Norwegian energy major Equinor ASA (EQNR) released its Q3 earnings on the 24th of October and we will discuss the implications for the major companies that are releasing this week, including Shell, Exxon, and Chevron.
The headline for Equinor’s Q3 earnings was an adjusted income of $2.5bn and $1.08bn after-tax but the company still booked a $1.1bn loss following $2.79bn in net impairments. These impairment charges were due to “more cautious price assumptions”, which were related to unconventional assets in the United States (i.e. shale).
Another drag on Equinor’s earnings was the decision to defer gas production to periods with higher expected prices.
The first implication for the next oil majors’ releases is the confirmed slowdown in the shale patch. This was also seen in earlier Q3 releases by service companies, Schlumberger and Halliburton, with the former announcing a record quarterly loss of $11.9bn. The headlines are confirming that a slowdown in U.S. production is now filtering through to the bottom line and this may be the start of the trend, where financial pressure on the independent explorers drags production lower in the next 2-3 quarters. This would have obvious implications for oil inventories and crude oil prices.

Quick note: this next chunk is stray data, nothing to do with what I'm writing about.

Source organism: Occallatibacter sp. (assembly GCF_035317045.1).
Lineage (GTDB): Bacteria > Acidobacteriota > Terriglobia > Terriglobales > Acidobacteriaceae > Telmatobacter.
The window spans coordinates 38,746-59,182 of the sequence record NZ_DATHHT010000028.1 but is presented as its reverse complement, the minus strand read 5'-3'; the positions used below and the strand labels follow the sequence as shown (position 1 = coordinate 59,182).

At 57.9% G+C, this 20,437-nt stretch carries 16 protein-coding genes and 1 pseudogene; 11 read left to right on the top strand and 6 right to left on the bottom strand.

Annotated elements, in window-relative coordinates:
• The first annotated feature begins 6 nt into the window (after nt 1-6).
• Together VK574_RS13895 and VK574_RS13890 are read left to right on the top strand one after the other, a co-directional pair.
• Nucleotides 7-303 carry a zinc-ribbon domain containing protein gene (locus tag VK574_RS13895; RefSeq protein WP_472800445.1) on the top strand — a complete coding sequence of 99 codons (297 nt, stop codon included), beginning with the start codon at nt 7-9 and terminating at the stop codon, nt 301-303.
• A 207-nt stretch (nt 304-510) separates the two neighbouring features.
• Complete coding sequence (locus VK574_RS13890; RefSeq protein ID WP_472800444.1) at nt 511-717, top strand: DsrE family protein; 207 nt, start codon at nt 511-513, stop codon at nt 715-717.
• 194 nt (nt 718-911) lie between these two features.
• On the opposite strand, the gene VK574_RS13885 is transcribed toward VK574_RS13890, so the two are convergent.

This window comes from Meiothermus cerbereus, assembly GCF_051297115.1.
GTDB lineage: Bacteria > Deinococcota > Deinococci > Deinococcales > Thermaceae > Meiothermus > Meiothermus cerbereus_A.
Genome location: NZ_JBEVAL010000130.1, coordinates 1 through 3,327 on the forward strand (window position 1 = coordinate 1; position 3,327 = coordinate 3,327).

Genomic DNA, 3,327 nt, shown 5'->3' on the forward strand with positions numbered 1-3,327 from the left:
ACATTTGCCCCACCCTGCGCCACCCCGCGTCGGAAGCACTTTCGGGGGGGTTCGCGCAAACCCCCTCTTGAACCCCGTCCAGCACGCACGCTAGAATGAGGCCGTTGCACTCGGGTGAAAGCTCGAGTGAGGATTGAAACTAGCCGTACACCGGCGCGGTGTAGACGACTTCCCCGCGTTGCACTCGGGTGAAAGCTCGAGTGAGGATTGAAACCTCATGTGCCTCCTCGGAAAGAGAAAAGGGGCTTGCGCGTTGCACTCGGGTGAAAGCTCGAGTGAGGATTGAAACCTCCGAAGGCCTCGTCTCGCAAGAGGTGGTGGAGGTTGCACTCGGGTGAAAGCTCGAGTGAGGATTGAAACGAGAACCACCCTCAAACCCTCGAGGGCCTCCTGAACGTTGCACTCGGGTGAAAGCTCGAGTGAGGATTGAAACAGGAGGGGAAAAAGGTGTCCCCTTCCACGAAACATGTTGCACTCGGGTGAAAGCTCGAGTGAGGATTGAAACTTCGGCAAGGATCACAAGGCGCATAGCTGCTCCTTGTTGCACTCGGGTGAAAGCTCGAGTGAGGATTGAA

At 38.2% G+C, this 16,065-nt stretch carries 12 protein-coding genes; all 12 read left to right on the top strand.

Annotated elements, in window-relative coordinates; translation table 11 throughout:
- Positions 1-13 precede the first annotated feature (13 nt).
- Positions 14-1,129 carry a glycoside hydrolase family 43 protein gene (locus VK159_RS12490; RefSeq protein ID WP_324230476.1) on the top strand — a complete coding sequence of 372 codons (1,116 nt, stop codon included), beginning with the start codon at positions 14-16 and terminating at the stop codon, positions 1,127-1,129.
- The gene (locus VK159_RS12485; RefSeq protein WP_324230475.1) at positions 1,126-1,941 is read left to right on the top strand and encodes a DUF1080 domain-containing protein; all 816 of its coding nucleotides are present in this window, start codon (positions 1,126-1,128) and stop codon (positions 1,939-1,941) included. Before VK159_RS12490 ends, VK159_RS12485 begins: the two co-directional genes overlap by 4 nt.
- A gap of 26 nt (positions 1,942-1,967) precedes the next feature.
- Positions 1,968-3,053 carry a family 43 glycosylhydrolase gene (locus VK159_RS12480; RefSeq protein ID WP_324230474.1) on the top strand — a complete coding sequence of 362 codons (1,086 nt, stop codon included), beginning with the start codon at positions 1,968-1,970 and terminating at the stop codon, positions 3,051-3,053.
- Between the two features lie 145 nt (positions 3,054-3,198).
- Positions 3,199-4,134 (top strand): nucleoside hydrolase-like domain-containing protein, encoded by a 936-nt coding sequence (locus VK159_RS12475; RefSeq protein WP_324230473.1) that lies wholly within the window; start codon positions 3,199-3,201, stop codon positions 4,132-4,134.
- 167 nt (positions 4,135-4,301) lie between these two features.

Total revenues for the third quarter were $15.6bn, which were down from $17bn in the previous quarter but lower than the $19.1bn from Q3 2018. Oil prices were lower but so was Equinor’s production, with total liquids at 8% lower- largely impacted by the deferred gas production.
Like the overall industry, capital and cost discipline are still the focus, so costs were contained and boosted by lower seismic costs cost due to new technology. Exploration expenses were $55 million due to higher drilling and field development costs brought about by the buoyant market.
In Shell’s second quarter earnings, they stated that CAPEX would be $25bn-30bn through 2020 but even in a high oil price environment, the ceiling would be the $30bn level. This will hold for the other major companies with CAPEX for next year coming in at the higher end of 2019 figures. Despite the caution, Equinor still brought five new fields online in 2019 with significant production potential.
Equinor’s earnings have given investors a heads up for the rest of the major energy producers that are due to deliver their Q3 figures this week. Headline revenues are expected to be lower due to the lower price of oil and in Equinor’s case, gas prices at the lower end of a 10-year range, have seen them defer gas production until later quarters. This would make sense if we get a colder than expected winter. Expect to see strong revenues again from the major explorers but beware the potential sting of shale impairments. This trend could continue into early-2020 if oil and gas prices continue to struggle at the bottom end of their ranges.